The question is, is there any significant difference in people’s voting habits when they don’t have to pay? In our own first ever experience of voting, Andrew and I were surprised – as Cath noted in the comments – that the first thing we saw was a big invitation to vote for Andrea, requiring swiping to get to the other acts. In political elections there is a small but significant advantage to being listed first on the ballot paper and you would think the same might apply. It will be interesting to see if producers are happy for Andrea to retain this (presumably alphabetical) advantage as the series advances, or if they choose to switch it around a bit. It might be a small way to help an act they don’t want to lose but who’s struggling in the votes.

Not that they needed any such help tonight. In an impressive display of sharp shooting, the three acts obviously targeted in Saturday’s show were the three who ended up propping up the votes. Producers must have wished they could change the rules and have a triple elimination.

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X Factor 2014 Week 1: Electra? Complex

We started the night with an introduction to the four wildcards. Lola and Stevi got personal surprise visits from Louis and Cheryl, while Jack and Overload got cursory phone calls from Simon and Mel. Now, which of those four do we think the show wants to stick around for the long term?

Paul kicked off the show with a VT setting up his journey-to-self-confidence trajectory and a performance of the latest big hit from an X Factor alum. His vocals were solid but he needs to learn to work the camera more. Next up was Lola, whose VT rushed through Louis’s visit and reminded us of her nerves (check), fishmongering (check) and grandparents (check). It was a case of solid vocals and ludicrous dress for Lola, which also plays into the trajectory of finding the confidence to be herself as the series progresses.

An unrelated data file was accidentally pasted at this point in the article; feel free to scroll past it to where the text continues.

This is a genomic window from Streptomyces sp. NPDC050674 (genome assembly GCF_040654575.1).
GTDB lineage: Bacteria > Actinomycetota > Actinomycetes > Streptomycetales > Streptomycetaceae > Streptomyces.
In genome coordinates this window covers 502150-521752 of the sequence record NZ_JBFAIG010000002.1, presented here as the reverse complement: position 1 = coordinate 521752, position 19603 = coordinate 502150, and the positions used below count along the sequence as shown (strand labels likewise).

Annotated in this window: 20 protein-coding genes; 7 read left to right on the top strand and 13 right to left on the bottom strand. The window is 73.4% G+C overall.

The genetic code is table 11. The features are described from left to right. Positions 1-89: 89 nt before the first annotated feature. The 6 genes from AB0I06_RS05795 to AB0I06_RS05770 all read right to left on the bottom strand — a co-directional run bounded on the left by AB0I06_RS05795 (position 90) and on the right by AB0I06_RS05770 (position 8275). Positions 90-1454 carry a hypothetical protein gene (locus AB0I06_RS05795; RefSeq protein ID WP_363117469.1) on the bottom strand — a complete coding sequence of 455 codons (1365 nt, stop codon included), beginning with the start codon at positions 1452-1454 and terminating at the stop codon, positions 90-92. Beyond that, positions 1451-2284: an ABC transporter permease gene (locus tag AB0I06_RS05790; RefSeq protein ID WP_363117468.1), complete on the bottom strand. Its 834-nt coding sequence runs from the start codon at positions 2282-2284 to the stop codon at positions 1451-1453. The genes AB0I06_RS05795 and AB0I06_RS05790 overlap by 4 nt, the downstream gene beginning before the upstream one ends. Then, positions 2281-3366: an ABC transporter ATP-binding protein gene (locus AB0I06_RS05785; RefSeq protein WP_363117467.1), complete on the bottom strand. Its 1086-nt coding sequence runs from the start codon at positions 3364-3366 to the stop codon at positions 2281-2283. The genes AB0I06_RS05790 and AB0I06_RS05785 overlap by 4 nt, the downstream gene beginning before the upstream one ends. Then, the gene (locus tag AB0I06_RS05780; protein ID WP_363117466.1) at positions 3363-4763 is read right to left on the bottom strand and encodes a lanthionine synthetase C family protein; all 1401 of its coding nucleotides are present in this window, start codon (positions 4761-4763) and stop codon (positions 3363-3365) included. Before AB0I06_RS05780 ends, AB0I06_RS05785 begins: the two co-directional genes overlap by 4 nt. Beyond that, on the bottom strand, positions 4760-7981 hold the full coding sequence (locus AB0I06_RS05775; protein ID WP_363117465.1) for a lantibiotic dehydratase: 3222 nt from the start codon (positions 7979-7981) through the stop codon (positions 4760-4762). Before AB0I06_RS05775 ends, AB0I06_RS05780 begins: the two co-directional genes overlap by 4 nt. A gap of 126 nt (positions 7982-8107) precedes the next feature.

Overload Generation had their name changed, much as 2012′s beta boyband had in their first week, and were given a song producers had used in their 2009 takedown of Lloyd Daniels (the line “hope her boyfriend don’t mind it” sounds titillating from Katy Perry but sleazy when a boy sings it). Comments were hilarious: Mel B pointing out their lack of rhythm, Cheryl saying “there’s nothing fresh” about them (and what did she say when watching the eight-piece at bootcmap? “Fresh, fresh, fresh”), then Simon called one of them gormless. It was a classic hatchet job and their much-vaunted Twitter following will certainly be put to the test tonight.

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X Factor 2014 Week 1 Elimination: Going Blonde?

At last, the live shows are here. From this point, X Factor takes on a new dimension of staging, production and thus treatment of its contestants. No more 1-16 prediction lists in our comments section can be accepted after 7.30pm tonight, because the clues start piling up.

The song choices, revealed yesterday lunchtime, are clues in themselves. There’s a brief analysis of these below, but it’s always worth bearing in mind that arrangement and production can lift what might seem like a poor song choice, or deaden an apparently great selection.